I'd like a dose of hypocrisy please

I can't stomach the hypocrisy of spending the year writing critically about companies, then smiling prettily when there is cash on the table.
Read time 3min 10sec

It's that time of year again. Yup, ICT journalism awards time. Siemens has just opened the entries for its Profile Awards, Vodacom has just closed for entries to its awards and Telkom will no doubt soon solicit entries for its ICT Journalist of the Year awards.

I don't enter these things. I have, I must admit, in the past. If I recall correctly, I've never entered Telkom's awards. I've entered the Siemens awards once. I cannot recall ever entering the Vodacom awards and I did, some years back, enter and take runner-up position (or first princess as my colleague Kimberly Guest likes to call it) in the Call Centre Journalism awards.

The reason I don't enter these awards is simple. I can't stomach the hypocrisy of spending the year writing critically and occasionally down-right rudely (if it's a column/blog) about Telkom, Vodacom, and (not often admittedly) Siemens, and then smile prettily once there's cash on the table and say: "Oh, yes, I'd like an award please."

It's like being an activist for environmental issues and then entering an activism award sponsored by the very company you spend your life protesting against.

Samantha Perry, features editor, ITWeb

It just doesn't sit right. To be honest, I have less of a stomach problem with Siemens and Vodacom than I do Telkom. I resoundingly disapprove of Telkom's business policies, and its mission to milk as much as it can out of the SA cash cow before its de facto monopoly ends. And before you object, I have had this mission confirmed, off the record, by Telkom sources in the past. They may not say so publicly, but like any sensible company, Telkom is taking full advantage of its competitive situation, and rightly it should if it is to do its shareholders justice. It's not doing SA any justice, however, and therein lies my objection, and therein also lies my objection to entering its journalism awards and taking money from it. It's like being an activist for environmental issues and then entering an activism award sponsored by the very company you spend your life protesting against.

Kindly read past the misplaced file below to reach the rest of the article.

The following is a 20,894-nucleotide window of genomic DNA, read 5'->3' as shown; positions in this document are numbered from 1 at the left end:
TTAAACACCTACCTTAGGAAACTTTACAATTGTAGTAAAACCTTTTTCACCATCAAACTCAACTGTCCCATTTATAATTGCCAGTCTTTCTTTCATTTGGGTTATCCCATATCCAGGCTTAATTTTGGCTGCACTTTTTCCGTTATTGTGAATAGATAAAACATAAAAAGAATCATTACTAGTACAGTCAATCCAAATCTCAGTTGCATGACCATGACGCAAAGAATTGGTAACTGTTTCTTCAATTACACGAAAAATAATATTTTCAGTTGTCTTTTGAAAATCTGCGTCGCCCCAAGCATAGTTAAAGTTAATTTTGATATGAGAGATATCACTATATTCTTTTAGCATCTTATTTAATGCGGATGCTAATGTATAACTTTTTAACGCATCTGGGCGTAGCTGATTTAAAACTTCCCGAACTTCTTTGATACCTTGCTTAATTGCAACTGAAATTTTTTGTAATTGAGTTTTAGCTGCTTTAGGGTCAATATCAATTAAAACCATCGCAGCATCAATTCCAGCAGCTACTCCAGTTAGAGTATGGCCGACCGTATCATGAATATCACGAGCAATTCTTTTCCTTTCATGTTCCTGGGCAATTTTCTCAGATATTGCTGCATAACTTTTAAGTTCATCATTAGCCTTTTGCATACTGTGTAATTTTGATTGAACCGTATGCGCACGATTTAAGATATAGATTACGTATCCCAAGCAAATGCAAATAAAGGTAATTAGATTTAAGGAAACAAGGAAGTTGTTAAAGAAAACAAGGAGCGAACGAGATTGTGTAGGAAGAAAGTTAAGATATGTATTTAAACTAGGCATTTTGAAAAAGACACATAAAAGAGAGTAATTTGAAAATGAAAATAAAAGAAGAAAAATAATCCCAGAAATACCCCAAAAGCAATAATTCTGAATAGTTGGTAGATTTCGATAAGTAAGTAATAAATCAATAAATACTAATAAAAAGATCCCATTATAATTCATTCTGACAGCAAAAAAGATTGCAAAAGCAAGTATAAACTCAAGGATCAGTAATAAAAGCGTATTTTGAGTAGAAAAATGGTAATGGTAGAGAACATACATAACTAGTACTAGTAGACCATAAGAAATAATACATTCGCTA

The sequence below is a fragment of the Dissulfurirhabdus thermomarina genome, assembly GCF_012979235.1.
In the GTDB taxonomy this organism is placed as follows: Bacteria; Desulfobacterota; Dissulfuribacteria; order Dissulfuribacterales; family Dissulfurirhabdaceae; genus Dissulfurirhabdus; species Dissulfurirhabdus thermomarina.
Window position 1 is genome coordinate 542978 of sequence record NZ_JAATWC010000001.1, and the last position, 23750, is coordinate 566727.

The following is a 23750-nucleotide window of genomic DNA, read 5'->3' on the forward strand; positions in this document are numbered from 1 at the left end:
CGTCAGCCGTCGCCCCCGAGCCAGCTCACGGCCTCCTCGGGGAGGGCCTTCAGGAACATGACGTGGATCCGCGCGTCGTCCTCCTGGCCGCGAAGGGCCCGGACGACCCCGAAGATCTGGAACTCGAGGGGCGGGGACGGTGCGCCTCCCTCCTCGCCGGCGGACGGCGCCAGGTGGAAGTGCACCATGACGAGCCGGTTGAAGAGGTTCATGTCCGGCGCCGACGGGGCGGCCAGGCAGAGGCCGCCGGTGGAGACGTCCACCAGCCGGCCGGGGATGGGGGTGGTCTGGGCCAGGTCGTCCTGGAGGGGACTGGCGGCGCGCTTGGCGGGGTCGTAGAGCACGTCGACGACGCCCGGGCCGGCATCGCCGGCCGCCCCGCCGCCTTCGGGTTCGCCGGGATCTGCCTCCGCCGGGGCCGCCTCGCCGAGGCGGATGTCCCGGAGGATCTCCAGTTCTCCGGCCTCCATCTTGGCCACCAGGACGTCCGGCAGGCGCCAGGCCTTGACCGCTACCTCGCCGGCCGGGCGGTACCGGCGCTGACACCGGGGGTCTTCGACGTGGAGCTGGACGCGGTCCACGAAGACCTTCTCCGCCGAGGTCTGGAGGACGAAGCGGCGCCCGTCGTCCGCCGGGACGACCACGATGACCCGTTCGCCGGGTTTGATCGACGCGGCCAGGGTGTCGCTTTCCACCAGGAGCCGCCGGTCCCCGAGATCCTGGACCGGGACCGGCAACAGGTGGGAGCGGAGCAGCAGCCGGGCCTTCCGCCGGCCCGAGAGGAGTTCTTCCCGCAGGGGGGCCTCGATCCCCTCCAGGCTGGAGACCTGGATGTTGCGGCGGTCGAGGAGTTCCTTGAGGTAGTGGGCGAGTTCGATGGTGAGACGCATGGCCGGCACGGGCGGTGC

I walked out of Telkom's ex-CEO's speech at the most recent ICT Journalist of the Year Awards because I couldn't sit and listen to a long list of everything that Telkom has allegedly done for SA, when in reality it has cost us billions, and crippled us economically in untold ways. Having done that, I certainly couldn't enter said awards. For the record, I was there as a partner to someone who had entered, not as an entrant.

I would also like to clarify that I am not, by implication, calling every journalist who enters journalism awards a hypocrite. All of us are big enough and ugly enough to sort out our own moral issues. This is my opinion. Each and every other journalist will have their own.

The point of my column, I hear you ask? Well, actually, I'd like to thank the companies that do sponsor these awards that I refuse to enter, if only for their efforts to encourage quality journalism in this sector. I, however, would like to see awards sponsored and organised by more neutral bodies, where there is absolutely no glimmer of conflict of interest, or hypocrisy, or anything else beyond a clear motive to reward and encourage great journalism.

And thus ends today's stint on the soapbox. Comments, feedback and abuse can be sent to the usual address.

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